- What Its Bite Feels Like: What does a spider bite feel like? In terms of initial pain, it will be nothing more than a bee sting. Tarantula bites may cause redness and some swelling as well. The pain increases with time and other symptoms also appear, such as itching, eyelid puffiness, rapid heart rate, low blood pressure, and trouble breathing.
4. What Does a Hobo Spider Bite Feel Like?
- About the Spider: This large brown spider is quite common in the Pacific Northwest region. These spiders can run fast and look like monster trucks. They are quite aggressive and usually found in the garages and window wells. You may also find them in closets, under baseboards, and behind furniture.
- What Its Bite Feels Like: What does a spider bite feels like? In terms of a hobo spider, you may not experience anything at first. Eventually, you will experience pain along with some other symptoms such as a purple/red blister, muscle pain, rash, headache, difficulty breathing, high blood pressure, fever, vomiting, and nausea. It may leave a blister that turns into an ulcer and takes some time to heal completely.
5. What Does a Wolf Spider Bite Feel Like?
- About the Spider: It is found throughout the United States and can be up to 4 inches long. They are called “wolf spider” because they stalk their prey. They look quite like tarantulas but they hunt on the ground and are usually found around the bases of the windows and doors, in sand and gravel, or in house plants. They have two large and six small eyes.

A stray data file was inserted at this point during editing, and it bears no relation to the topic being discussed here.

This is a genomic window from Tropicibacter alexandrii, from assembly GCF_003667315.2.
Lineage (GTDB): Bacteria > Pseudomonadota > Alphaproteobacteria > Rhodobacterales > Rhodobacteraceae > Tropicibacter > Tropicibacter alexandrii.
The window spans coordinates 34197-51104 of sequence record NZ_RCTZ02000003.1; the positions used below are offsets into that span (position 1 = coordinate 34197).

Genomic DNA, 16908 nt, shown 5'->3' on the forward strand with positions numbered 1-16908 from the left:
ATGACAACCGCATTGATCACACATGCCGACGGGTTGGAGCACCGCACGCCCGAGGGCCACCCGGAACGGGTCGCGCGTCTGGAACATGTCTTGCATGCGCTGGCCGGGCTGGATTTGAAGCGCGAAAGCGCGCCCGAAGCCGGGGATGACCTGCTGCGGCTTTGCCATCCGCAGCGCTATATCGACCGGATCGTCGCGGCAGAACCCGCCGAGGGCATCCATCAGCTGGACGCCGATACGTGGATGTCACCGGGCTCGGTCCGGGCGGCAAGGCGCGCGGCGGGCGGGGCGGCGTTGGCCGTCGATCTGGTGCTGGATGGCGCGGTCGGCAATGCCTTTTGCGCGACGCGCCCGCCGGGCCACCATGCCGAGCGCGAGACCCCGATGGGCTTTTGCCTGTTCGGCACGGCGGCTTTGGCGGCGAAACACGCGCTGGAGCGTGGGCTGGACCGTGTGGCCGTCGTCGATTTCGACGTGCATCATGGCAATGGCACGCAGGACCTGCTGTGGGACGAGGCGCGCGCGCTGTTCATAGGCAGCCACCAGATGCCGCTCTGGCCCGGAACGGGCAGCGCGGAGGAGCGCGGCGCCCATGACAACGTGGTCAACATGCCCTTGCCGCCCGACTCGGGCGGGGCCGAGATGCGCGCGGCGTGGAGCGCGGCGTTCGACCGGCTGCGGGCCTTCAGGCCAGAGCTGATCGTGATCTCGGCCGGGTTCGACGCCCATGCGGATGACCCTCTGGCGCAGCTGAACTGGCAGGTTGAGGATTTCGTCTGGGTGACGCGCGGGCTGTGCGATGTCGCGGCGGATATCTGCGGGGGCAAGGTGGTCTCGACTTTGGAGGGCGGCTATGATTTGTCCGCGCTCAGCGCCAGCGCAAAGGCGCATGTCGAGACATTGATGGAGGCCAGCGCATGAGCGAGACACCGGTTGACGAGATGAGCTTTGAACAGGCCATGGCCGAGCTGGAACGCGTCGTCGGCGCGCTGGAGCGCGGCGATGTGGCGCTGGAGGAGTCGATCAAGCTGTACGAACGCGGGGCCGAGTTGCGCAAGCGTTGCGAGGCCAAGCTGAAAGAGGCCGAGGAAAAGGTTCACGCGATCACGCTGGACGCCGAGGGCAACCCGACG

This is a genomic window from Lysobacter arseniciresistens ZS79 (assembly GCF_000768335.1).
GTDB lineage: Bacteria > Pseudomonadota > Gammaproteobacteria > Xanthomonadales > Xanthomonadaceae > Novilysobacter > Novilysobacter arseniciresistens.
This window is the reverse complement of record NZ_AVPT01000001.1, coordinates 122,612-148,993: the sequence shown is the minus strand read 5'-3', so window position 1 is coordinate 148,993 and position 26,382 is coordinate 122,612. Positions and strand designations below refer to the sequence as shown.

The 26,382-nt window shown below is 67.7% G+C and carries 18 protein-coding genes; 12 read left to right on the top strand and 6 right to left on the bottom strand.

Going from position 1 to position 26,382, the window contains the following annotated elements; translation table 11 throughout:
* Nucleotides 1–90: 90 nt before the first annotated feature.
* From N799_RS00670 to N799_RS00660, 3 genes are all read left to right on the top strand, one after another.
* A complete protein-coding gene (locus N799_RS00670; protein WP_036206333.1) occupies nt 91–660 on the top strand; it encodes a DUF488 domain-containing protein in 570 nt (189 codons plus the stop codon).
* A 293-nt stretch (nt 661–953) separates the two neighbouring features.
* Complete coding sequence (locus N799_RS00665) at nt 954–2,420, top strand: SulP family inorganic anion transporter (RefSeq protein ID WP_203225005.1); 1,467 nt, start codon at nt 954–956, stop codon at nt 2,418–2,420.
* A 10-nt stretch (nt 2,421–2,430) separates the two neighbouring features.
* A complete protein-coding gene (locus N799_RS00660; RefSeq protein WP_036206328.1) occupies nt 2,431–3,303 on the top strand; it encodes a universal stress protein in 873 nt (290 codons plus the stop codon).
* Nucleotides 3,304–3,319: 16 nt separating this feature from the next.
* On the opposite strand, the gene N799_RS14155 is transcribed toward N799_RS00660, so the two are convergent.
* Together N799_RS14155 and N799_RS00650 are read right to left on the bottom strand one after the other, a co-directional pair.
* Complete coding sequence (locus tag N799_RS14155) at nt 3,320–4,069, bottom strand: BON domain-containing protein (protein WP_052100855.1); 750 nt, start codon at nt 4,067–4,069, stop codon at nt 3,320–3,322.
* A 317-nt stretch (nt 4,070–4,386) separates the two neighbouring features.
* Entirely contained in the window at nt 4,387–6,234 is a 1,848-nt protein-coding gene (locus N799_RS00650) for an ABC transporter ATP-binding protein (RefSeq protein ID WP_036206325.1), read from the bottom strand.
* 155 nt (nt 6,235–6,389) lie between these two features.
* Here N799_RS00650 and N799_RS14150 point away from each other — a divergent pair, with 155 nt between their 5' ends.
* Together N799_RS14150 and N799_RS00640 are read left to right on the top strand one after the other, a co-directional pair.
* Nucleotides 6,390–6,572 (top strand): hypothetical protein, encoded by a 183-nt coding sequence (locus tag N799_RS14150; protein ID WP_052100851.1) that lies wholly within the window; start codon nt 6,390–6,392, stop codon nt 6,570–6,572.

- What Its Bite Feels Like: The wolf spider bite can be quite painful because it can tear the skin. You will also experience swelling and redness. Some people also develop swollen lymph glands after the bite. Although it is rare, the bite can sometimes cause tissue damage. It may take up to 10 days to recover.
6. What Does a Jumping Spider Bite Feel Like?
- About the Spider: They are common household spiders and are usually no more than a half-inch long with a stout, hairy body. Black jumping spiders with white spots on top are the most common ones found in the U.S. It gets its name due to its erratic jumping gait. They usually live outside in gardens or indoors near windows.
- What does a spider bite feel like? When it comes to jumping spiders, they are venomous and their bite may feel like a wasp bite at first. You may experience serious pain, redness, and itching with significant swelling.
First Aid When Getting a Spider Bite
You usually require no medical assistance after spider bites but a few spiders can be venomous and dangerous too. Here are some steps to take when you get bitten.
- Use water and mild soap to clean the bite site. Apply an antibiotic ointment as well.
- Fill a cloth with ice or dampen it with cold water and place it over the wound to reduce swelling and pain.
- Elevate your leg or arm if the bite is on these areas.
- Take OTC pain relievers such as acetaminophen or ibuprofen – you may also take an antihistamine for relief.
Although these steps may help, you should consider seeing your doctor if you are not sure if the bite was from a poisonous spider. Similarly, you should seek immediate medical attention if you have severe abdominal cramping with pain and a growing ulcer at the bite site. You may have to take a tetanus booster shot if you have not received any in the last five years.